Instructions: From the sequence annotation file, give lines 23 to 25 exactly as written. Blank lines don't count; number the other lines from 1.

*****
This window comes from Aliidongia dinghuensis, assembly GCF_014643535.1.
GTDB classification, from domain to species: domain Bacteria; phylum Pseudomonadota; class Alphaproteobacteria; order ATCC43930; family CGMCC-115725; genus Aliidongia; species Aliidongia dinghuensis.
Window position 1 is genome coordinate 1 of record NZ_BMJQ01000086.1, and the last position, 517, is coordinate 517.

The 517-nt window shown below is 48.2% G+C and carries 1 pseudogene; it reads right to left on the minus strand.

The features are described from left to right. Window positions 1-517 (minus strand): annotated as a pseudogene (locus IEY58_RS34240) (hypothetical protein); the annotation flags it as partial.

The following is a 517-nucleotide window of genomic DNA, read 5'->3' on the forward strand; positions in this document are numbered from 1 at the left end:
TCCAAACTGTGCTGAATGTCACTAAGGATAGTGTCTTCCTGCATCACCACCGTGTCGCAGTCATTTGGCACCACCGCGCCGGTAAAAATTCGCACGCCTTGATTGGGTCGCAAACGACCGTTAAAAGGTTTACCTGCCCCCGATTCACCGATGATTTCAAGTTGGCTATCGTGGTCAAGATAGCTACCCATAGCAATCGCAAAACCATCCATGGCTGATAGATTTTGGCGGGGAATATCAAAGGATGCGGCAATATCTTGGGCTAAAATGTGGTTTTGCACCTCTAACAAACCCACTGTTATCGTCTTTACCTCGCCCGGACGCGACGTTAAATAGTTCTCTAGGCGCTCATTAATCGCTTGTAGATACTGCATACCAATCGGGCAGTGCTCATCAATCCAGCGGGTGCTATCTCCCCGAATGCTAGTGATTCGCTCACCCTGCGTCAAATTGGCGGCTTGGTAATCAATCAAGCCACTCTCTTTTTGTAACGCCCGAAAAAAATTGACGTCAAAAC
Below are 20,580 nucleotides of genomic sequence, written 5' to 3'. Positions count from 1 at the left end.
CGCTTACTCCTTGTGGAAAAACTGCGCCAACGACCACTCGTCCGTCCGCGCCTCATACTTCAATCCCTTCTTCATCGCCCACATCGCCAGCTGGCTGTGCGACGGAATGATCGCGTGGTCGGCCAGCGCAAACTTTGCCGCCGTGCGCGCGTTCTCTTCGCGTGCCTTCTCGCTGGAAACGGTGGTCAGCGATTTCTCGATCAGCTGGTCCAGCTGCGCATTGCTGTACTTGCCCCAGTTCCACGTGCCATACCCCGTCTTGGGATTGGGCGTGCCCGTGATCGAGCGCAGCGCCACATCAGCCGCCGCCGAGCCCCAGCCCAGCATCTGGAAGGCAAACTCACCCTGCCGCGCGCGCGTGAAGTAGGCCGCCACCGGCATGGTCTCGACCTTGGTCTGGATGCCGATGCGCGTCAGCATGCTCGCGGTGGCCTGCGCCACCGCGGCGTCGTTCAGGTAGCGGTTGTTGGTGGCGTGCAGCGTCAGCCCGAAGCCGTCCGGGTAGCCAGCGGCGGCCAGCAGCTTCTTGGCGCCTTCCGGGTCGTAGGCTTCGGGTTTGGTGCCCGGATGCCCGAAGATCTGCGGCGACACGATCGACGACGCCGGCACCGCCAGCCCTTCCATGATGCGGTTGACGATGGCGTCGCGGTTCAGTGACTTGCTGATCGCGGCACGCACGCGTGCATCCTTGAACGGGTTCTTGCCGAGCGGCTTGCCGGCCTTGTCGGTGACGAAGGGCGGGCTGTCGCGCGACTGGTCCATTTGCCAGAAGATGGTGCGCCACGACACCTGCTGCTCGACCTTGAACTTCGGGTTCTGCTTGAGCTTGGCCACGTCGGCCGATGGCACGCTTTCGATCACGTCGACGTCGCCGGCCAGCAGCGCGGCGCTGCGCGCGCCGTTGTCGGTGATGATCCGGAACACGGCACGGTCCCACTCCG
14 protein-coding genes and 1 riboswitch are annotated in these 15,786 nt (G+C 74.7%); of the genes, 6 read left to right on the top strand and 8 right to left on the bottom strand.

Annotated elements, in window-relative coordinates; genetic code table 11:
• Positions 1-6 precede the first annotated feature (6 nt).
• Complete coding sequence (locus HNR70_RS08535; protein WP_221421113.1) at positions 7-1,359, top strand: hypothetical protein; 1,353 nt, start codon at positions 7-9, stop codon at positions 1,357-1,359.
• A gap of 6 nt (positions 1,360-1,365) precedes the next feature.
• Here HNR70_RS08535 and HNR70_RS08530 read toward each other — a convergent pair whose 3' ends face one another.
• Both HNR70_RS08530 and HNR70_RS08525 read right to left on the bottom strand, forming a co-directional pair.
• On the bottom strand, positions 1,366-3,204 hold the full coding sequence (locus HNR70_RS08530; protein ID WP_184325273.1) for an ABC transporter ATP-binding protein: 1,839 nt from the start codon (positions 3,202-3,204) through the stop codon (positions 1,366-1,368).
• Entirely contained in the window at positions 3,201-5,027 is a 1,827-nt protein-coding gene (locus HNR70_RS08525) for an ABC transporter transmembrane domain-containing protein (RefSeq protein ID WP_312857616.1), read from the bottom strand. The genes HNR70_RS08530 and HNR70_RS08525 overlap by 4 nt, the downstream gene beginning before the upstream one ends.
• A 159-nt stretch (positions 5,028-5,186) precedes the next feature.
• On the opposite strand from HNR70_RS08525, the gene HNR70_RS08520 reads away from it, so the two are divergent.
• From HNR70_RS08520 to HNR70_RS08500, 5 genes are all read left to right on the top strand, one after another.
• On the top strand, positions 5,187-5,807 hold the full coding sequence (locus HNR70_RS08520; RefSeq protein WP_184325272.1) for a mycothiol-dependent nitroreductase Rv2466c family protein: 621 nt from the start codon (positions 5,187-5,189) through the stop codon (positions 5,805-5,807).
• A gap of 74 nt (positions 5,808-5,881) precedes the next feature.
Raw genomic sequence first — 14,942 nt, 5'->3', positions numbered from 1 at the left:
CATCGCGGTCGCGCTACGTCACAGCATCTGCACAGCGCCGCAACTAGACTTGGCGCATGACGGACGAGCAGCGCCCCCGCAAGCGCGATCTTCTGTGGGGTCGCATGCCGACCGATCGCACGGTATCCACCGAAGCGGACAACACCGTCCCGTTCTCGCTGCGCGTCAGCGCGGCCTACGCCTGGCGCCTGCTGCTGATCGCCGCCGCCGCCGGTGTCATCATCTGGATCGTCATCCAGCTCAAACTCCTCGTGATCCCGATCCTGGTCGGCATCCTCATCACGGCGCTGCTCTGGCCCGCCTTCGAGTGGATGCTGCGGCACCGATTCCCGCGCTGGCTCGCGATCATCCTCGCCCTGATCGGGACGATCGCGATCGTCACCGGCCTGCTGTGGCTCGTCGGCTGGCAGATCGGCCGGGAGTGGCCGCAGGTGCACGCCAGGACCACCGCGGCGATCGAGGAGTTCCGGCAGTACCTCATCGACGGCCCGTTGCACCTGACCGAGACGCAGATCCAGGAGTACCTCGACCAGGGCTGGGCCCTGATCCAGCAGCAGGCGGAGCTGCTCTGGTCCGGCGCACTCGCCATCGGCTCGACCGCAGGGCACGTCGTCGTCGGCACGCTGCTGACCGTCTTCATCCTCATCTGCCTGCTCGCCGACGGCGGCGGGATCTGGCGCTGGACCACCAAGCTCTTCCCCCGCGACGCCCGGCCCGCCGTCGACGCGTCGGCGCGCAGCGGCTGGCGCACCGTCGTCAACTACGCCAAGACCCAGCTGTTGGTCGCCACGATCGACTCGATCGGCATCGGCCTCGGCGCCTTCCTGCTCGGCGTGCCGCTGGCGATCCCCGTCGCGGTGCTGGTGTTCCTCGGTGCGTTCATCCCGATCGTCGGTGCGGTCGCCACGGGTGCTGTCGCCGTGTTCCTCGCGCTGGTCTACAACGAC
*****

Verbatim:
• A gap of 74 nt (positions 5,808-5,881) precedes the next feature.
Raw genomic sequence first — 14,942 nt, 5'->3', positions numbered from 1 at the left:
CATCGCGGTCGCGCTACGTCACAGCATCTGCACAGCGCCGCAACTAGACTTGGCGCATGACGGACGAGCAGCGCCCCCGCAAGCGCGATCTTCTGTGGGGTCGCATGCCGACCGATCGCACGGTATCCACCGAAGCGGACAACACCGTCCCGTTCTCGCTGCGCGTCAGCGCGGCCTACGCCTGGCGCCTGCTGCTGATCGCCGCCGCCGCCGGTGTCATCATCTGGATCGTCATCCAGCTCAAACTCCTCGTGATCCCGATCCTGGTCGGCATCCTCATCACGGCGCTGCTCTGGCCCGCCTTCGAGTGGATGCTGCGGCACCGATTCCCGCGCTGGCTCGCGATCATCCTCGCCCTGATCGGGACGATCGCGATCGTCACCGGCCTGCTGTGGCTCGTCGGCTGGCAGATCGGCCGGGAGTGGCCGCAGGTGCACGCCAGGACCACCGCGGCGATCGAGGAGTTCCGGCAGTACCTCATCGACGGCCCGTTGCACCTGACCGAGACGCAGATCCAGGAGTACCTCGACCAGGGCTGGGCCCTGATCCAGCAGCAGGCGGAGCTGCTCTGGTCCGGCGCACTCGCCATCGGCTCGACCGCAGGGCACGTCGTCGTCGGCACGCTGCTGACCGTCTTCATCCTCATCTGCCTGCTCGCCGACGGCGGCGGGATCTGGCGCTGGACCACCAAGCTCTTCCCCCGCGACGCCCGGCCCGCCGTCGACGCGTCGGCGCGCAGCGGCTGGCGCACCGTCGTCAACTACGCCAAGACCCAGCTGTTGGTCGCCACGATCGACTCGATCGGCATCGGCCTCGGCGCCTTCCTGCTCGGCGTGCCGCTGGCGATCCCCGTCGCGGTGCTGGTGTTCCTCGGTGCGTTCATCCCGATCGTCGGTGCGGTCGCCACGGGTGCTGTCGCCGTGTTCCTCGCGCTGGTCTACAACGAC